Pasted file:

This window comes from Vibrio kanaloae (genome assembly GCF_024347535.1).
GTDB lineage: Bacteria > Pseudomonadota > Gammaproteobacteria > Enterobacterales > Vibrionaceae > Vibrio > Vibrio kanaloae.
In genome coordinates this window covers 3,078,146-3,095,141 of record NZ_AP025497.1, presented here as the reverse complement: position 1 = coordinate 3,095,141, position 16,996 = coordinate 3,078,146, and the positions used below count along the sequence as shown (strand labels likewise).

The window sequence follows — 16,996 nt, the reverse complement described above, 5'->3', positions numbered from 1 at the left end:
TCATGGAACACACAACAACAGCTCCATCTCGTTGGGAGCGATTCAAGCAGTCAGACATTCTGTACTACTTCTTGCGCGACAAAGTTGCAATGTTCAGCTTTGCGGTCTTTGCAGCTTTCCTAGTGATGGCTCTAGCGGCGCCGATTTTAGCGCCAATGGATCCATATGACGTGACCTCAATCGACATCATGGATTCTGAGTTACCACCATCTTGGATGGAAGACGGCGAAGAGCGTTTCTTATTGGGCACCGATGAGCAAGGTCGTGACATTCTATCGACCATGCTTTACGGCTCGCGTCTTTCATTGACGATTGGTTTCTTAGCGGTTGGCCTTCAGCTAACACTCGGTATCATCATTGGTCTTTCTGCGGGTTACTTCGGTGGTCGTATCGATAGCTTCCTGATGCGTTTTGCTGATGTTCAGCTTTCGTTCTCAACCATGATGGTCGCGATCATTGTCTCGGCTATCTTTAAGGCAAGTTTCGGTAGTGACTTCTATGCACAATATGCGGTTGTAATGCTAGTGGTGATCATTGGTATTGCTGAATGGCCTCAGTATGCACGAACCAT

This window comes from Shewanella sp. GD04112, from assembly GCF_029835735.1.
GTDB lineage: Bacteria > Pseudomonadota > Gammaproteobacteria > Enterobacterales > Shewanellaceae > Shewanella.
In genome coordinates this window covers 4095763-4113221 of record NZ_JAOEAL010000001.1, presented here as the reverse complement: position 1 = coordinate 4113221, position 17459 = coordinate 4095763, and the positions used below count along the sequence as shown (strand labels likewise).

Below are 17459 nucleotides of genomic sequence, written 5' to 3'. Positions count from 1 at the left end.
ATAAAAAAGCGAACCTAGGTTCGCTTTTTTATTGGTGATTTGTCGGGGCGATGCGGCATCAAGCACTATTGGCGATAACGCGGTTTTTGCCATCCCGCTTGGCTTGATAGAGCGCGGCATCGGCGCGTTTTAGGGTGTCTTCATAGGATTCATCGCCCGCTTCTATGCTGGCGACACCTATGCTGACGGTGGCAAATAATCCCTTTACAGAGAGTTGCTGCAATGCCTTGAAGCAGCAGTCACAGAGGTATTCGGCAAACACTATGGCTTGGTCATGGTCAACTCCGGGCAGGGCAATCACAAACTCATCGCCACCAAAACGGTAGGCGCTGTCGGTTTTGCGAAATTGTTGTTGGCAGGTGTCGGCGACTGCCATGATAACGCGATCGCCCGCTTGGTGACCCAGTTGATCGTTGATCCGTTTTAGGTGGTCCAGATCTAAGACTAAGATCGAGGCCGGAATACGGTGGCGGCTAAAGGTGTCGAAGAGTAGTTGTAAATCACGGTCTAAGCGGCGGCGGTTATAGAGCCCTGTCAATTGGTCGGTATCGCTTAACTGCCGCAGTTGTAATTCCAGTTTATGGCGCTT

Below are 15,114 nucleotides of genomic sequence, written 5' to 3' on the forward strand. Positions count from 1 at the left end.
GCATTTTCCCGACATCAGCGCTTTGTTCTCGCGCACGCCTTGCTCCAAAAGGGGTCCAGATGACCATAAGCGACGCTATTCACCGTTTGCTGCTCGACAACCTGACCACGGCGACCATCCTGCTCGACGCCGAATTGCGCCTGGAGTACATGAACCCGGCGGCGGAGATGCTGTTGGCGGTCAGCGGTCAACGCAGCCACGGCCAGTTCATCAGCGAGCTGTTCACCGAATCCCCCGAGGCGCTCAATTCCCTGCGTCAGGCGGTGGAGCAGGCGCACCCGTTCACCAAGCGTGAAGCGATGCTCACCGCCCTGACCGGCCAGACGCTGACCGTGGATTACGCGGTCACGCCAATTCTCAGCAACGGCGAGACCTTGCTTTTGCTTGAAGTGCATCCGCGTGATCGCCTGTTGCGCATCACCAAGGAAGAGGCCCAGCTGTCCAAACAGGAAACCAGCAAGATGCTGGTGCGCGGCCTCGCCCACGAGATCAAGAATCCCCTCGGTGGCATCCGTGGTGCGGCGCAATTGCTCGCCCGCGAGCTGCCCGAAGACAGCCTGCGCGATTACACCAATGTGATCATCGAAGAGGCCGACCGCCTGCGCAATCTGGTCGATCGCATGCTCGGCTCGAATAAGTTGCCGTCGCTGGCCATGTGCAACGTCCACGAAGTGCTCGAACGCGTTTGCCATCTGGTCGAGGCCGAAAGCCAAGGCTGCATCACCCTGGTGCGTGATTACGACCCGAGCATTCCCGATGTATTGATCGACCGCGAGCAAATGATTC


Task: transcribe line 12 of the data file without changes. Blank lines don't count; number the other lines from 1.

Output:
GCATTTTCCCGACATCAGCGCTTTGTTCTCGCGCACGCCTTGCTCCAAAAGGGGTCCAGATGACCATAAGCGACGCTATTCACCGTTTGCTGCTCGACAACCTGACCACGGCGACCATCCTGCTCGACGCCGAATTGCGCCTGGAGTACATGAACCCGGCGGCGGAGATGCTGTTGGCGGTCAGCGGTCAACGCAGCCACGGCCAGTTCATCAGCGAGCTGTTCACCGAATCCCCCGAGGCGCTCAATTCCCTGCGTCAGGCGGTGGAGCAGGCGCACCCGTTCACCAAGCGTGAAGCGATGCTCACCGCCCTGACCGGCCAGACGCTGACCGTGGATTACGCGGTCACGCCAATTCTCAGCAACGGCGAGACCTTGCTTTTGCTTGAAGTGCATCCGCGTGATCGCCTGTTGCGCATCACCAAGGAAGAGGCCCAGCTGTCCAAACAGGAAACCAGCAAGATGCTGGTGCGCGGCCTCGCCCACGAGATCAAGAATCCCCTCGGTGGCATCCGTGGTGCGGCGCAATTGCTCGCCCGCGAGCTGCCCGAAGACAGCCTGCGCGATTACACCAATGTGATCATCGAAGAGGCCGACCGCCTGCGCAATCTGGTCGATCGCATGCTCGGCTCGAATAAGTTGCCGTCGCTGGCCATGTGCAACGTCCACGAAGTGCTCGAACGCGTTTGCCATCTGGTCGAGGCCGAAAGCCAAGGCTGCATCACCCTGGTGCGTGATTACGACCCGAGCATTCCCGATGTATTGATCGACCGCGAGCAAATGATTC